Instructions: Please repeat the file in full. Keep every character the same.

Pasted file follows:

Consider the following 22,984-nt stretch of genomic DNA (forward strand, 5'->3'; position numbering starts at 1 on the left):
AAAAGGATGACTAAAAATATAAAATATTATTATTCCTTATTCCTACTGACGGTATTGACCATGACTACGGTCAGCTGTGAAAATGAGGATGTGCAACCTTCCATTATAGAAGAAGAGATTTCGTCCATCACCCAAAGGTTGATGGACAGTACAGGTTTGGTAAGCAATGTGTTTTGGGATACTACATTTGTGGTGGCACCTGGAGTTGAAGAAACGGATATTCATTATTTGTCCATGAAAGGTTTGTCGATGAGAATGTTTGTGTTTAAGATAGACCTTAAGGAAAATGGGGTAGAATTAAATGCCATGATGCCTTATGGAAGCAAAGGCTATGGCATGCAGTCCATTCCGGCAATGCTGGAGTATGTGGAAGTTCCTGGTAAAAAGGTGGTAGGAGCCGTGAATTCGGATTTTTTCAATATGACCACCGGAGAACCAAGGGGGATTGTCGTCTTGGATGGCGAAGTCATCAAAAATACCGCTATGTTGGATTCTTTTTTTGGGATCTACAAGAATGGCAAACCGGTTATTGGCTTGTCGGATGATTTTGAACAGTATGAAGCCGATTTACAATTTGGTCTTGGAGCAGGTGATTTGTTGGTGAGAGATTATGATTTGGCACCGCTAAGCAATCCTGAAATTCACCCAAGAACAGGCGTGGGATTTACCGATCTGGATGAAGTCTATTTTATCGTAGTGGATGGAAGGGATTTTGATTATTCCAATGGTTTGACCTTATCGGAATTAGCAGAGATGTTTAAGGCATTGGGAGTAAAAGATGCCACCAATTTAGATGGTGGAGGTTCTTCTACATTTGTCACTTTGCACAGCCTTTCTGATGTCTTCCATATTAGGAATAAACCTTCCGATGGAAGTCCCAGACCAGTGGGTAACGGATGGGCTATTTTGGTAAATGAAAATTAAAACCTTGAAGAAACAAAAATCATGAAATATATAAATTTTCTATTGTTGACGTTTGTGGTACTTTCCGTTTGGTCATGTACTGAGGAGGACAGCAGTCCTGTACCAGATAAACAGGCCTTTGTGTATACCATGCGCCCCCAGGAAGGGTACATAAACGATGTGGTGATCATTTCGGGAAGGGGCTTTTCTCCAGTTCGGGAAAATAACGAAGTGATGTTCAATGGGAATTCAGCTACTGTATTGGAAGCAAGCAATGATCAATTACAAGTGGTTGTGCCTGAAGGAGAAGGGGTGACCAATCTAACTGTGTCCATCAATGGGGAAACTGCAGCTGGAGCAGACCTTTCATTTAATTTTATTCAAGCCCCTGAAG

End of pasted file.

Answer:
Consider the following 22,984-nt stretch of genomic DNA (forward strand, 5'->3'; position numbering starts at 1 on the left):
AAAAGGATGACTAAAAATATAAAATATTATTATTCCTTATTCCTACTGACGGTATTGACCATGACTACGGTCAGCTGTGAAAATGAGGATGTGCAACCTTCCATTATAGAAGAAGAGATTTCGTCCATCACCCAAAGGTTGATGGACAGTACAGGTTTGGTAAGCAATGTGTTTTGGGATACTACATTTGTGGTGGCACCTGGAGTTGAAGAAACGGATATTCATTATTTGTCCATGAAAGGTTTGTCGATGAGAATGTTTGTGTTTAAGATAGACCTTAAGGAAAATGGGGTAGAATTAAATGCCATGATGCCTTATGGAAGCAAAGGCTATGGCATGCAGTCCATTCCGGCAATGCTGGAGTATGTGGAAGTTCCTGGTAAAAAGGTGGTAGGAGCCGTGAATTCGGATTTTTTCAATATGACCACCGGAGAACCAAGGGGGATTGTCGTCTTGGATGGCGAAGTCATCAAAAATACCGCTATGTTGGATTCTTTTTTTGGGATCTACAAGAATGGCAAACCGGTTATTGGCTTGTCGGATGATTTTGAACAGTATGAAGCCGATTTACAATTTGGTCTTGGAGCAGGTGATTTGTTGGTGAGAGATTATGATTTGGCACCGCTAAGCAATCCTGAAATTCACCCAAGAACAGGCGTGGGATTTACCGATCTGGATGAAGTCTATTTTATCGTAGTGGATGGAAGGGATTTTGATTATTCCAATGGTTTGACCTTATCGGAATTAGCAGAGATGTTTAAGGCATTGGGAGTAAAAGATGCCACCAATTTAGATGGTGGAGGTTCTTCTACATTTGTCACTTTGCACAGCCTTTCTGATGTCTTCCATATTAGGAATAAACCTTCCGATGGAAGTCCCAGACCAGTGGGTAACGGATGGGCTATTTTGGTAAATGAAAATTAAAACCTTGAAGAAACAAAAATCATGAAATATATAAATTTTCTATTGTTGACGTTTGTGGTACTTTCCGTTTGGTCATGTACTGAGGAGGACAGCAGTCCTGTACCAGATAAACAGGCCTTTGTGTATACCATGCGCCCCCAGGAAGGGTACATAAACGATGTGGTGATCATTTCGGGAAGGGGCTTTTCTCCAGTTCGGGAAAATAACGAAGTGATGTTCAATGGGAATTCAGCTACTGTATTGGAAGCAAGCAATGATCAATTACAAGTGGTTGTGCCTGAAGGAGAAGGGGTGACCAATCTAACTGTGTCCATCAATGGGGAAACTGCAGCTGGAGCAGACCTTTCATTTAATTTTATTCAAGCCCCTGAAG